Real food has gradually disappeared from the shelves of grocery stores and consequently our kitchens and food pantries at home. We may think we see real food, but instead we are looking at imitations that have been carefully disguised by fancy food labels and haughty health claims. But how did this happen? With an increase in highly processed and refined foods, the introduction of food science, and changes in government policies regarding foods, the real food we need for our health has slipped quietly by the wayside. As a result, our culture is battling a whole host of diseases and ailments like heart disease, diabetes, cancer, obesity, periodontal disease, hemorrhoids, constipation, hypertension, and many more.
In his book In Defense of Food, Michael Pollen says that most of the chronic degenerative diseases we are fighting in this country can be linked to the industrialization of our food. Pollen talks about these changes and says that they “have given us the Western diet that we take for granted; lots of processed foods and meat, lots of added fat and sugar, lots of everything-except vegetables, fruits, and whole grains.” We eat differently than our ancestors did. Americans are now consuming far more processed and refined foods than fresh, raw foods.
The refining process to make white flour and white sugar significantly lowers the vitamin, mineral, protein, and fiber content, which produces nutritionally deficient foods for consumption. Gary Taubes, in his book Good Calories, Bad Calories, reminds us that “white flour was preferred by bakers for its baking properties, and because it contains less fat than wholemeal flour it is less likely to go rancid and is more easily preserved.” Highly processed foods are very profitable to make because they can be transported around the world, or kept on the shelves in the grocery stores or homes for long periods of time without spoiling. russian food store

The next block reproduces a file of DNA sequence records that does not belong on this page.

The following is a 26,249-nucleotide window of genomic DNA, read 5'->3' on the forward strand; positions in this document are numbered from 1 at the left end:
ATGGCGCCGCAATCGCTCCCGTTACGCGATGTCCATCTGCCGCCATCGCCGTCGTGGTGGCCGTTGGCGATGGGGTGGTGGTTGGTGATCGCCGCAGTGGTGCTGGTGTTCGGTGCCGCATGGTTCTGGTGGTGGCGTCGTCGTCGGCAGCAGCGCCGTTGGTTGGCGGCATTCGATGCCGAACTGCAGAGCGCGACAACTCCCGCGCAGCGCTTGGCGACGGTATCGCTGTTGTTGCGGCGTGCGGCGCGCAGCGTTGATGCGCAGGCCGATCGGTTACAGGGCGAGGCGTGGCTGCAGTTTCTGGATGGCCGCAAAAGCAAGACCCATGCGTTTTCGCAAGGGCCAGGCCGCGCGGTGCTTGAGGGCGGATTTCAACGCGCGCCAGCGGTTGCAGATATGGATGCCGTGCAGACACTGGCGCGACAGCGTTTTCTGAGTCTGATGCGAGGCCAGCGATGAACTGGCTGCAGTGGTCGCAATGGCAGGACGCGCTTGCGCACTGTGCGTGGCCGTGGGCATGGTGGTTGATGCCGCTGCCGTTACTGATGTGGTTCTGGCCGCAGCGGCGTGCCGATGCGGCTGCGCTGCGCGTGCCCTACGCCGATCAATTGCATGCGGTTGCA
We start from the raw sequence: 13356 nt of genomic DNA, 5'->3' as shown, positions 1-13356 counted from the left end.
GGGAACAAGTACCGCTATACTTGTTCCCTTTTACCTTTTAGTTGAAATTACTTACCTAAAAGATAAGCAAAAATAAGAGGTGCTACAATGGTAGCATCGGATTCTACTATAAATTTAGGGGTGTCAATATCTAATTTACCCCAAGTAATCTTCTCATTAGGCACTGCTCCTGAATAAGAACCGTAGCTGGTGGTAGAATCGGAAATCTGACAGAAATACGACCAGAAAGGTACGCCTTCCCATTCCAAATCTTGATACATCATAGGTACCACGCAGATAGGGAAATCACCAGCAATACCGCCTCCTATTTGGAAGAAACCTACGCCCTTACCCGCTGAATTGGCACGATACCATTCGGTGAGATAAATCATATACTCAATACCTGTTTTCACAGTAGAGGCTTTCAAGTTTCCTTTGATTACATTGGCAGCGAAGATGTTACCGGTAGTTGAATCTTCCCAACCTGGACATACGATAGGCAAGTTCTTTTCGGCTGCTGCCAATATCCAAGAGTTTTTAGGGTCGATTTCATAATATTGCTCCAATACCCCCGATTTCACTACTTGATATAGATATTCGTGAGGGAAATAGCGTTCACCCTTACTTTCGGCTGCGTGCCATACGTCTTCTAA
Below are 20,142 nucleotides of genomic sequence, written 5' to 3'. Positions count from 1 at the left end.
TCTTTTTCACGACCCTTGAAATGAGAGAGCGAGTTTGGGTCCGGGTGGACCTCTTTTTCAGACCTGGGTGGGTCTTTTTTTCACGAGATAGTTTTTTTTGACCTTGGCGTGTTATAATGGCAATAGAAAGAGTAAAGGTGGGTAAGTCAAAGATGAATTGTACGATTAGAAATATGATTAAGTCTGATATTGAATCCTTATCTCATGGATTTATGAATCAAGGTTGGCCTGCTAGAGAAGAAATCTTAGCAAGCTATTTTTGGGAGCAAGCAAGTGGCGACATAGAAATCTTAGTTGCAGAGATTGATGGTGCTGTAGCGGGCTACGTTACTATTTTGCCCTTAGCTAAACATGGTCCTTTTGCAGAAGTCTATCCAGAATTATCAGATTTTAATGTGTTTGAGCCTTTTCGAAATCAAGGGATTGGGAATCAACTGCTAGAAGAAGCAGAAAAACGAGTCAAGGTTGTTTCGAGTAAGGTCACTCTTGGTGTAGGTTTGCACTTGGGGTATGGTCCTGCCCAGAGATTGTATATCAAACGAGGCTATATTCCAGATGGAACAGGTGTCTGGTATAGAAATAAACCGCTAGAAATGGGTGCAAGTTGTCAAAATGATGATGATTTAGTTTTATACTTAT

As these refined foods were introduced to cultures around the world, many of the diseases that kill Americans, also known as Western diseases, were observed shortly after. In Good Calories, Bad Calories, Taubes introduces us to colonial and missionary physicians, Albert Schweitzer and Samuel Hutton, who observed populations prior to and at the same time as their introduction to the Western diet in the early 1900’s. This diet included foods made with sugar, molasses, white flour, and white rice. Western diseases resulted. Investigators believed that the “consumption of easily digestible, refined carbohydrates” was the cause of these diseases. In the 1970’s, this theory was rejected because the popular hypothesis at the time was Ancel Key’s assumption that too much fat was the problem. Schweitzer and Hutton were not the only physicians to observe the diets of other cultures. In What the Bible Says About Healthy Living, Rex Russell discusses a group of people in the Himalayas called the Hunzas. Russell says that in the 1940’s, Dr. Robert McGarrison and his team studied these people, who had an average life span of 90 to 120 years. The team did not find any occurrences of Western diseases like heart disease, cancer, colitis, hypertension, ulcers, etc. The Hunzas ate a diet of “nuts, grains, vegetables, fruits and legumes.”
Government policies have also had an affect on the fading away of real foods. Pollen’s book delves into some specific political situations that occurred. For example in 1938, the Food, Drug and Cosmetic Act made a rule that required the word “imitation” on all foods that were not the real thing, and in 1973, that rule was thrown out. As long as the product was not “nutritionally deficient” it no longer needed to bear the word imitation. Another situation occurred in 1977 when reports showed that chronic diseases like cancer, heart disease and diabetes were increasing dramatically and that this increase was linked to diet. So George McGovern’s Senate Select Committee on Nutrition and Human Needs held hearings and his staff of lawyers and journalists created a document called Dietary Goals for the United States. The committee initially called on Americans to eat less red meat and dairy products, but later changed their wording to state, “choose meats, poultry, and fish that will reduce saturated fat intake.”